You will be able to download and keep individual thousands of programmes from the BBC's archive for the first time next spring.
The iTunes-style download-to-own service, dubbed BBC Store, will go live in March 2015, following a trial early next year.
Although you can already download-to-own a number of programmes, this is expected to offer a much wider range of programming, unlocking some shows that have been languishing in the BBC archives since they were first aired.
According to industry bible Broadcast, pricing should be in line with market rates. iTunes users currently pay £3.99 for an HD episode of Sherlock on iTunes (or £10.99 for the entire third series) and £2.49 for an instalment of Life Story with David Attenborough.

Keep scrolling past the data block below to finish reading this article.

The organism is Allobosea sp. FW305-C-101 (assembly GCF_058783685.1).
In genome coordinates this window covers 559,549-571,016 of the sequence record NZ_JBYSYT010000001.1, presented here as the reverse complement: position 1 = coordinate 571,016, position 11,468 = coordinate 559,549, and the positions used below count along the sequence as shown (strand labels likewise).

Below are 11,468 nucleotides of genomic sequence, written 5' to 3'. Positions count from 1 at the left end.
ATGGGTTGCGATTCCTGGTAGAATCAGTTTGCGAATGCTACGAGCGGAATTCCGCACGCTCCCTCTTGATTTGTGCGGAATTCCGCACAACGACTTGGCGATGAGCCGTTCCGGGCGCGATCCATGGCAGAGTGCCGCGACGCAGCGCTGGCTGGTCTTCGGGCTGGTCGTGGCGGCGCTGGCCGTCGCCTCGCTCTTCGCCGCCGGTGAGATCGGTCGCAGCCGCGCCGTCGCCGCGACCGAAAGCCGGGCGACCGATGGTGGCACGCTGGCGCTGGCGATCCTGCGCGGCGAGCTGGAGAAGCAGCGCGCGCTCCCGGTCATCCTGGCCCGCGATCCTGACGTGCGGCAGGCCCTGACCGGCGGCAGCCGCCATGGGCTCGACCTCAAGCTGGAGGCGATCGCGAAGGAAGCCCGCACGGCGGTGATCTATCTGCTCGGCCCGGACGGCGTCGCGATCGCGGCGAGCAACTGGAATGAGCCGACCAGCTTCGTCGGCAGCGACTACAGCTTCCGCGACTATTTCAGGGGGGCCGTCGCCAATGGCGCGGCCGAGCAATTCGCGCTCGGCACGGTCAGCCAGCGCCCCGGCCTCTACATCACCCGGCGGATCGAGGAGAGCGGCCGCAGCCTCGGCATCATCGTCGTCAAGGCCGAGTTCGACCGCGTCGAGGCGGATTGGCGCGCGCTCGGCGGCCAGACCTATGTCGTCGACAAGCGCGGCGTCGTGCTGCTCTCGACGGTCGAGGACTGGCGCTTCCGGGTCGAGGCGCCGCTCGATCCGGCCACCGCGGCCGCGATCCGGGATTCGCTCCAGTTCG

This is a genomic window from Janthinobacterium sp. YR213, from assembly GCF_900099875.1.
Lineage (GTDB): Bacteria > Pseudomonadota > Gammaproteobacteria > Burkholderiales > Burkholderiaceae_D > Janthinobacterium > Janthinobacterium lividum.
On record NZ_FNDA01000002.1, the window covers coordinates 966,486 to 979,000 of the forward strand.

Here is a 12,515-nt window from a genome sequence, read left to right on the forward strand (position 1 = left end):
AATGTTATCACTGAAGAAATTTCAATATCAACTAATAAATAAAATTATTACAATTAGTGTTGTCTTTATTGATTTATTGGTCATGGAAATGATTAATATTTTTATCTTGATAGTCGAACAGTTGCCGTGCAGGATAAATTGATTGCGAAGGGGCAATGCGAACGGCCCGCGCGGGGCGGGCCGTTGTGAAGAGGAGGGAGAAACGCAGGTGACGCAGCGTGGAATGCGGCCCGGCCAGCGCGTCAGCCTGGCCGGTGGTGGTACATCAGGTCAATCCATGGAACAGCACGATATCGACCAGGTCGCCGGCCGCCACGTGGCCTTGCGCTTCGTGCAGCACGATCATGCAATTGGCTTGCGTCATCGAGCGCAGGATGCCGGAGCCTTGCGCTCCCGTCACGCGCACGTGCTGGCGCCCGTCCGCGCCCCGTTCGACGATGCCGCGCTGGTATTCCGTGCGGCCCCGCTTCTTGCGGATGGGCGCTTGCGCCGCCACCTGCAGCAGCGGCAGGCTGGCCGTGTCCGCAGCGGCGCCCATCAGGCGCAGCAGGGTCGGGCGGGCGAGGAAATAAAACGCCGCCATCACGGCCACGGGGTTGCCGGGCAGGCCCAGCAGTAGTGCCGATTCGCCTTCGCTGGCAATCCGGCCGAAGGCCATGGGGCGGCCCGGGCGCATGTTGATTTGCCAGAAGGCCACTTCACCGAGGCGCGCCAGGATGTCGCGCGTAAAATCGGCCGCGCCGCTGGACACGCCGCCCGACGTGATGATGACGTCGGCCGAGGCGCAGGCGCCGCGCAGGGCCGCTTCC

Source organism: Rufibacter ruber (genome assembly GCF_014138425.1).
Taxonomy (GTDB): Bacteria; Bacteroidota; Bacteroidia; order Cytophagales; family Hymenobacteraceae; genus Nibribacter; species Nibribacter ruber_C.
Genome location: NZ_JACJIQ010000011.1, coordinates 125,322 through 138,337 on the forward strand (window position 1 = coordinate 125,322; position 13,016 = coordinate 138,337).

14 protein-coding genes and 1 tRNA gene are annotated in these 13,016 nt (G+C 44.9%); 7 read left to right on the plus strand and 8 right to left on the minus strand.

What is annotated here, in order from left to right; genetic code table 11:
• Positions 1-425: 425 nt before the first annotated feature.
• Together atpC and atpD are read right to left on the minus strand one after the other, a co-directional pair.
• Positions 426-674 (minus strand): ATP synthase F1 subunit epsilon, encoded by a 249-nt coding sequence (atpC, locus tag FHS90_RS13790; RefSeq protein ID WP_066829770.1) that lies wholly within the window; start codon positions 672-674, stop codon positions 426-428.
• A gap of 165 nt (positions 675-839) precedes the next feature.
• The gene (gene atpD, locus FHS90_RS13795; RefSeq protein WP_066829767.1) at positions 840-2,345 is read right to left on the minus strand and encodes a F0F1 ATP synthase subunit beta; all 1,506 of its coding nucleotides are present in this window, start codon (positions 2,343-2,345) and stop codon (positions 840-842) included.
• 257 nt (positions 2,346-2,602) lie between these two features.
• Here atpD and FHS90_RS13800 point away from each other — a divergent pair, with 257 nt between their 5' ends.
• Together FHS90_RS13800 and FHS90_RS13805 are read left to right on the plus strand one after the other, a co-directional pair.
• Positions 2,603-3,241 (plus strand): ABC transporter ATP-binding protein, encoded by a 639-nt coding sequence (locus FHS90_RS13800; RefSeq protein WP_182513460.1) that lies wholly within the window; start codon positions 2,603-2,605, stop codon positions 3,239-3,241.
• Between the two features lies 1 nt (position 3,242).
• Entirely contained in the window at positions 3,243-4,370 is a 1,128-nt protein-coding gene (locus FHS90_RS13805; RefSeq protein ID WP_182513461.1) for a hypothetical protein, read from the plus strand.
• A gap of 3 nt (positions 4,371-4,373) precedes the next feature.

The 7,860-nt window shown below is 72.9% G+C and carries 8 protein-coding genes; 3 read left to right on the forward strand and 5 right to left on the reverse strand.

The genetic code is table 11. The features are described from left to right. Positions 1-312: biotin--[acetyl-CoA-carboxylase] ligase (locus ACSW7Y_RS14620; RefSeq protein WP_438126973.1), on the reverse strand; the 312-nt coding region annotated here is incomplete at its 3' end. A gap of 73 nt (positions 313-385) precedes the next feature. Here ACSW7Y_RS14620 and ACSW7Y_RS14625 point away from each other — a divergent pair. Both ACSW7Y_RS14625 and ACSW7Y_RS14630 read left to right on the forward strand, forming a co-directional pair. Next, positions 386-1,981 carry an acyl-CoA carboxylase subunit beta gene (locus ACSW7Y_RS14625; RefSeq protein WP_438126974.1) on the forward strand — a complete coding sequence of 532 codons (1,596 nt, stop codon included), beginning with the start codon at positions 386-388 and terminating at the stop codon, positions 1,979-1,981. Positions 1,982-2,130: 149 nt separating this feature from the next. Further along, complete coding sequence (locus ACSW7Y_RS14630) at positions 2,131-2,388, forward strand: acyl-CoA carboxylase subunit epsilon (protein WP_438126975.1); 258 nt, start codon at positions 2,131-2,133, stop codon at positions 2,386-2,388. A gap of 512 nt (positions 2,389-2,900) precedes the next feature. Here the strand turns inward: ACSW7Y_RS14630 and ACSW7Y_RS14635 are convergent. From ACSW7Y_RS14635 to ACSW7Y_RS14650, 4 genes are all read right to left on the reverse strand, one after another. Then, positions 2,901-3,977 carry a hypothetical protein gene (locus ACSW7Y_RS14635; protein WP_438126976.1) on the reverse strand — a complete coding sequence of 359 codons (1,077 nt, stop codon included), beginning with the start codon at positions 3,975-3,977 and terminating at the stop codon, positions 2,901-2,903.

Production companies will receive 30 per cent of the revenue generated by Store, with BBC Worldwide taking 70 per cent cut.
Initially it will be launched on a standalone website, but will eventually be integrated with iPlayer, allowing viewers to seamlessly “search, buy and watch” via the BBC’s flagship VoD player, Broadcast reports.
BBC Worldwide UK, Australia and New Zealand managing director Marcus Arthur told the publication: “Our aim is for Store to do for ownership what iPlayer has done for catch-up,
"We think this will have substantial impact for consumers and give indies more revenue and an incremental route to market.”
BBC Store has been several years in the planning, and was originally codenamed “Project Barcelona”.